Although the base sequence of most human DNA is identical from one person to another, there are sufficient differences to…

Although the base sequence of most human DNA is identical from one person to another, there are sufficient differences to enable use of this information to identify individuals. These differences in the sequence of bases in DNA from one individual to another lead to differences in the distribution and frequency of restriction enzyme recognition sites. Thus, when an individual’s DNA is fragmented with a specific restriction enzyme, the number and length of the resulting fragments is unique (unless the individual has an identical twin). The different length DNA fragments are called restriction fragment length polymorphisms, or RFLPs (pronounced Ríf-lips) for short.

 

After studying Figure 1, answer the following questions.

 

1)      How many RFLPs are generated from homologue M using this restriction enzyme? from homologue P?

2)      Explain this difference.

3)      Are the DNA segments in the diagram an entire chromosome? an entire gene? Explain.

 

                                                                  Figure 1.

 

A.  A Restriction Enzyme and its Cleaving Sequence

Enayme:  SalI derived from Streptomyces albus. This enzyme cuts DNA between G and T on the upper strand, between T and G on the lower strand, and horizontally between the two cuts.

 

Cleavage Sequence: 

          5 G T C G A C 3                               5 G                                         T C G A C 3 

          3 C A G C T G 5                  3 C A G C T          and                         G5

 

B.  Restriction Site Differences Between Two Homologous Chromosomes Using SalI

                 Homologue M                                                         Homologue P

 

A G G C G T C G A C G A G T C G A C T          A A G G C G T C G A C G A T T C G A C T

T C C G C A G C T G C T  C A G C T G A           T T C C G C A G C T G C T A A G C T G A

 

PART V. SOLVING A CRIME USING DNA (RFLP) FINGERPRINTS

 

One evening the police responded to a report of gunshots. Arriving at the scene, the officers found a parked pickup truck. In the passenger seat was a deceased male with several gunshot wounds. Footprints were visible in a pool of blood outside the truck, but they were not clear enough to identify the type of footwear that made them. Homicide detectives have narrowed the field to three suspects.

 

Suspect A was arrested near the scene and acknowledged knowing the victim. He was wearing black work boots that appeared to have dried blood on the soles.

 

At the home of suspect B, investigators recovered a pair of tennis shoes that also appeared to have dried blood on the soles. Suspect B says she had a severe nosebleed, which may have resulted in blood on her shoes.

 

Suspect C was the roommate of the deceased. When officers went to the apartment to notify him of the death, suspect C was packing a suitcase.  He was wearing sneakers that appeared to have dried blood on the soles and sides. When questioned about the blood and the murder, suspect C had no comment.

 

All the samples were tested and identified as human blood. The homicide detectives have asked the molecular biology laboratory to analyze the blood evidence using DNA fingerprint analysis. You are the forensic scientist assigned to the case. Figure 2 shows the DNA profiles from all the blood samples.

 

1.      Note that the box under the first column in Figure 2 (blood of victim) contains the number 1. This is the first unique DNA profile found.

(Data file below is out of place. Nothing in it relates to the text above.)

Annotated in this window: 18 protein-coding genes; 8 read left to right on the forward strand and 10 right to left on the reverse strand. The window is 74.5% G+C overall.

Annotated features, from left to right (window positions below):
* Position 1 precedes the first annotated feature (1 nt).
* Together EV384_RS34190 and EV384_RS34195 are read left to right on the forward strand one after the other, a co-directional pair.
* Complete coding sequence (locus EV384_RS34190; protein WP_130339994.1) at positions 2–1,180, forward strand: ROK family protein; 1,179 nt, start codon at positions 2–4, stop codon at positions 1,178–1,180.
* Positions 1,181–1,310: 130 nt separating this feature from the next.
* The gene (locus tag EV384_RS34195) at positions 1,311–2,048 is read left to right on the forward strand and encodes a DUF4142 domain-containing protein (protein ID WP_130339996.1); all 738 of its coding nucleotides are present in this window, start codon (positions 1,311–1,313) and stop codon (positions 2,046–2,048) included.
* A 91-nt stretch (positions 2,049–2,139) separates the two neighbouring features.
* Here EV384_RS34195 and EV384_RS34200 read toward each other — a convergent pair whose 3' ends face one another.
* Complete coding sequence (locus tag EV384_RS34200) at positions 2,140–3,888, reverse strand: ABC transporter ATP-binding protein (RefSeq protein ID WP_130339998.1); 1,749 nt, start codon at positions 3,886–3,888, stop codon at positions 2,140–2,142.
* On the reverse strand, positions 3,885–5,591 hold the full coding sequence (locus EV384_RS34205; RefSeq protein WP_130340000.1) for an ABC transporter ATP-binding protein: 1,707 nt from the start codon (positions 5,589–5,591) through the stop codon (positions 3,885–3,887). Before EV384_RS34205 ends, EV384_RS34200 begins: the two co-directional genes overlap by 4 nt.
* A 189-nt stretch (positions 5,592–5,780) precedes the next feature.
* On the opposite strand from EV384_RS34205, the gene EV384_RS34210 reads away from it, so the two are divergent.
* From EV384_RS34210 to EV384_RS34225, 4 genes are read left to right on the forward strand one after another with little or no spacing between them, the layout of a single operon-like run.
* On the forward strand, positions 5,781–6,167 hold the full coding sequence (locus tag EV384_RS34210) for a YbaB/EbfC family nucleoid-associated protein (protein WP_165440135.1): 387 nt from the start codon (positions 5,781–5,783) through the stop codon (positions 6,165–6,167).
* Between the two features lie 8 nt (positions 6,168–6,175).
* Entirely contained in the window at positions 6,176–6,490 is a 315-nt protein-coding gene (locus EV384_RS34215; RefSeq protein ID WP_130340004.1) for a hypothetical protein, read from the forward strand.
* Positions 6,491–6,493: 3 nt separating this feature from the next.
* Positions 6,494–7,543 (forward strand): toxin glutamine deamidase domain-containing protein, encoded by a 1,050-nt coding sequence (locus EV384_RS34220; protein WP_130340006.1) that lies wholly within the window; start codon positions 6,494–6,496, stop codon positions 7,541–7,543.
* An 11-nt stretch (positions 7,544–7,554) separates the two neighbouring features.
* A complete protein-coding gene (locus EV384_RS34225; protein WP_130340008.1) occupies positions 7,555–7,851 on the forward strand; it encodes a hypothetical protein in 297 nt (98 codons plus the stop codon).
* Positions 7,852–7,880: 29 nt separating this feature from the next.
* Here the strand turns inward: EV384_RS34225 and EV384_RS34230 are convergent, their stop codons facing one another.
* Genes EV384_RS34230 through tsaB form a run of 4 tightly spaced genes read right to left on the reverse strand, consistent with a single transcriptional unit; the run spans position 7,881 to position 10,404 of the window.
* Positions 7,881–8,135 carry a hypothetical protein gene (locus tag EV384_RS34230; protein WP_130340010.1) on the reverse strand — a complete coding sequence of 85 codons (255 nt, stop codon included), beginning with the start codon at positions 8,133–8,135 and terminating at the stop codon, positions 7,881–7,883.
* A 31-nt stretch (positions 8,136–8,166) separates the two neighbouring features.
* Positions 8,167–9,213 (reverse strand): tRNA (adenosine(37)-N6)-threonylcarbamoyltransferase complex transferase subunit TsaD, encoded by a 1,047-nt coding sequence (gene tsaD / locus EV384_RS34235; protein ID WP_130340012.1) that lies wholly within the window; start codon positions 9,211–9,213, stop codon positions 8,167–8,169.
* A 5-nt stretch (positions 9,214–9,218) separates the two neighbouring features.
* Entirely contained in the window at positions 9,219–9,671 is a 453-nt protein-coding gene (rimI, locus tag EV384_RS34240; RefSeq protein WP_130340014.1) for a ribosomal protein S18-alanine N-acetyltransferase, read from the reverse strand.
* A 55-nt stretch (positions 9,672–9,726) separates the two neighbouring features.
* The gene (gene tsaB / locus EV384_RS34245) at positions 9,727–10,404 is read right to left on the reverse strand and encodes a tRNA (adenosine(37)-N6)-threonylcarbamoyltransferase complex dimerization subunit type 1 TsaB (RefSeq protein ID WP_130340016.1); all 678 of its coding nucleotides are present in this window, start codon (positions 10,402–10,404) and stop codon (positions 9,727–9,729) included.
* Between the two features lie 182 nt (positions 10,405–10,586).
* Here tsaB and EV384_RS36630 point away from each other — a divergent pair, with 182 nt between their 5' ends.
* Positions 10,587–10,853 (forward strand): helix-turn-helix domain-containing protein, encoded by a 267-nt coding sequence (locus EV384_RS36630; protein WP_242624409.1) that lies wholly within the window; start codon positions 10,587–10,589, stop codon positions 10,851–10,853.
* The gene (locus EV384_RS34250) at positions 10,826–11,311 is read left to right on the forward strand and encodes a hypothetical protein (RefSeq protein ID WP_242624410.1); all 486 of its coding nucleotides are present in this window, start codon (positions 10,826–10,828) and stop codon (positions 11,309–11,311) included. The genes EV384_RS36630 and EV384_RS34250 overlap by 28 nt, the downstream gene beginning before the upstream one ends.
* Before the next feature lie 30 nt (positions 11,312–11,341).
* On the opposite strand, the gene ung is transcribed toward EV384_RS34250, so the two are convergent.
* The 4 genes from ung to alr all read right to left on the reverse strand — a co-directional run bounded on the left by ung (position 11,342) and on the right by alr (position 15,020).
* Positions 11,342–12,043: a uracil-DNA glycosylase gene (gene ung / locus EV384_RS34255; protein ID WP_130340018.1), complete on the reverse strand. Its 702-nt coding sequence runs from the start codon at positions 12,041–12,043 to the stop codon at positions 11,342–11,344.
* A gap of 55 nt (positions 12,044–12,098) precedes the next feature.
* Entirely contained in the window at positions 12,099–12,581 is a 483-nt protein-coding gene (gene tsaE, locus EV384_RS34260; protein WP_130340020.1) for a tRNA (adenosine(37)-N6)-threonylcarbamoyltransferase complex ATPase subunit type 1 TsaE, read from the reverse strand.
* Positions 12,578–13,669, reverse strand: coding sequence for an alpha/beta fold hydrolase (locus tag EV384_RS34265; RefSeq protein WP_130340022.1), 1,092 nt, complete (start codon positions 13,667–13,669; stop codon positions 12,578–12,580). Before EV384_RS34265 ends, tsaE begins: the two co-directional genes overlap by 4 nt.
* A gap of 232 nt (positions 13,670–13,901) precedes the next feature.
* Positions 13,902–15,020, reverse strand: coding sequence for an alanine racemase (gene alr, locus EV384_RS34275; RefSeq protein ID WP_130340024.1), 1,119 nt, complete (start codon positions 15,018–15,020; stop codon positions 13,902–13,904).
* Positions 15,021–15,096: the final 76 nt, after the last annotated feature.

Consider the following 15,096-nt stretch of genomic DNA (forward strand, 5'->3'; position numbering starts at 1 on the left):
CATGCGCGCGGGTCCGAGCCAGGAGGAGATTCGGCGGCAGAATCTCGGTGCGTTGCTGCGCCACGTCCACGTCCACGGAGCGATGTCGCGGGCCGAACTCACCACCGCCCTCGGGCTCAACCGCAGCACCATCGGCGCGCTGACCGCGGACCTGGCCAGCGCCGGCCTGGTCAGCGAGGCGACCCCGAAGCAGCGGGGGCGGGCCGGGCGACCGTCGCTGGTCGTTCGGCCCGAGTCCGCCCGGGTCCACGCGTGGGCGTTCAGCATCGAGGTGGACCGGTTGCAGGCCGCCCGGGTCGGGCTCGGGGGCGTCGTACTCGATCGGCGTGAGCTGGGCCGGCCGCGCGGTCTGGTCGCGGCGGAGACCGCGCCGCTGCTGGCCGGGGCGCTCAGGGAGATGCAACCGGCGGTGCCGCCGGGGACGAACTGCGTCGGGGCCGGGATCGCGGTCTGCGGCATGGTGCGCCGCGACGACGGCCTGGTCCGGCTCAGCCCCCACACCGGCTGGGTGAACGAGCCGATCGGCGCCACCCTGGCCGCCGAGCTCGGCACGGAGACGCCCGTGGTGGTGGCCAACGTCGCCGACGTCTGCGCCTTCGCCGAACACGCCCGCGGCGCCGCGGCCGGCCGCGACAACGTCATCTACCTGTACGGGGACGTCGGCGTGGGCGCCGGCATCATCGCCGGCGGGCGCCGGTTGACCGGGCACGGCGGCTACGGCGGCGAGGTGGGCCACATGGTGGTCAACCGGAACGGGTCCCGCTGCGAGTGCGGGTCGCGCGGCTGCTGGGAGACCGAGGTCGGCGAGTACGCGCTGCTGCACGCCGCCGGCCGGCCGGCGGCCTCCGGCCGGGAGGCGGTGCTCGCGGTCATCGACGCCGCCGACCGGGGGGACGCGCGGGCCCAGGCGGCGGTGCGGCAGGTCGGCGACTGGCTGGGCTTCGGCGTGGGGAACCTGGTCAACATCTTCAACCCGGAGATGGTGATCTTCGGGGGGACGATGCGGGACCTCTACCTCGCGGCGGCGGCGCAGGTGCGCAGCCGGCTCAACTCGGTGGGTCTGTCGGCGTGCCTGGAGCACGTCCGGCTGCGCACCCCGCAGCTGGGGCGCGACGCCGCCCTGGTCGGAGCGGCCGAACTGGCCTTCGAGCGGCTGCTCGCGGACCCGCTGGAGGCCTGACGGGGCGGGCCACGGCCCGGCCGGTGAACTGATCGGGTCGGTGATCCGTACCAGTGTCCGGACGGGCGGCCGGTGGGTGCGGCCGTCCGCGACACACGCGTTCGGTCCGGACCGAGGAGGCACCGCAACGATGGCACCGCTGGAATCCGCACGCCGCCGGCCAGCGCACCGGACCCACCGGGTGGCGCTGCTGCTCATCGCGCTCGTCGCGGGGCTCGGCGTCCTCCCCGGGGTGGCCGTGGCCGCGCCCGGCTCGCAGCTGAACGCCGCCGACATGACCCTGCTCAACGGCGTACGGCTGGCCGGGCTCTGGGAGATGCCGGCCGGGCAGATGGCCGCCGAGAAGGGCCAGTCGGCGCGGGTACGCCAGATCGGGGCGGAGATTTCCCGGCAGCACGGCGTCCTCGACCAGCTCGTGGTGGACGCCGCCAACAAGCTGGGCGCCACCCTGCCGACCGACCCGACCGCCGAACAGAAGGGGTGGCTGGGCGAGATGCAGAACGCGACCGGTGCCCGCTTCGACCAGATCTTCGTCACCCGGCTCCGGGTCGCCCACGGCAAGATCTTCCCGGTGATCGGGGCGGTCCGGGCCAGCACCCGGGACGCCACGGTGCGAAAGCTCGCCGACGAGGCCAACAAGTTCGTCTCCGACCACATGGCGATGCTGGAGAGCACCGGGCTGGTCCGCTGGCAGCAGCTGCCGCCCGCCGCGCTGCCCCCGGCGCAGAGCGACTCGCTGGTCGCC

2.      Moving from left to right, examine each DNA profile.

If the new profile does not match any previously examined profile, enter a new number in the box under the column (2,3,4 etc.).

If the new DNA profile is an exact match of a previous profile, enter the number you gave to the profile that matches this new profile.

Continue with this process until you have examined all the DNA profiles in Figure 2.

 

Questions:

1)      How many unique profiles were found?                

 

2)      Did any profiles match the blood from suspect A’s shoes?             If so, list them:                      

 

3)      Did any profiles match the blood from suspect B’s shoes?             If so, list them:                        

 

4)      Did any profiles match the blood from suspect C’s shoes?              If so, list them:                     

 

5)      Did any profiles match the blood from the deceased male?             If so, list them:                     

 

6)      Did any profiles match the blood found on the ground outside the truck?           

       If so, list them:                   

 

7)      Do these results make any individual a more likely suspect that the others?                     

 

8)      Explain your answer, citing facts from the DNA analysis.

 

 

 

Blood of victim

Blood on ground at scene

Blood of suspect A

Blood of suspect B

Blood of suspect C

Blood from suspect A’s shoes

Blood from suspect B’s shoes

Blood from suspect C’s shoes

1

 

 

—–

 

—–

—–

 

 

2

—–

—–

 

 

 

 

 

—–

3

—–

—–

 

 

—–

 

 

—–

4

 

 

—–

 

 

—–

 

 

5

 

 

—–

—–

 

—–

—–

 

6

 

 

 

—–

—–

 

—–

 

7

—–

—–

 

—–

 

 

—–

—–

8

 

 

 

 

—–

 

 

 

9

 

 

—–

 

—–

—–

 

 

10

—–

—–

 

 

 

 

 

—–

11

 

 

 

—–

 

 

—–

 

12

 

 

—–

 

—–

—–

 

 

13

 

 

 

—–

 

 

—–

 

14

 

 

 

 

 

 

 

 

15

—–

—–

 

 

 

 

 

—–

16

—–

—–

 

 

 

 

 

—–

17

 

 

 

 

 

 

 

 

18

 

 

 

—–

 

 

—–

 

19

 

 

 

 

 

 

 

 

20

—–

—–

—–

 

 

—–

 

—–

 

1

 

 

 

 

 

 

 

                                    Figure 2. DNA Profiles – Homicide case AF205

0 replies

Leave a Reply

Want to join the discussion?
Feel free to contribute!

Leave a Reply

Your email address will not be published. Required fields are marked *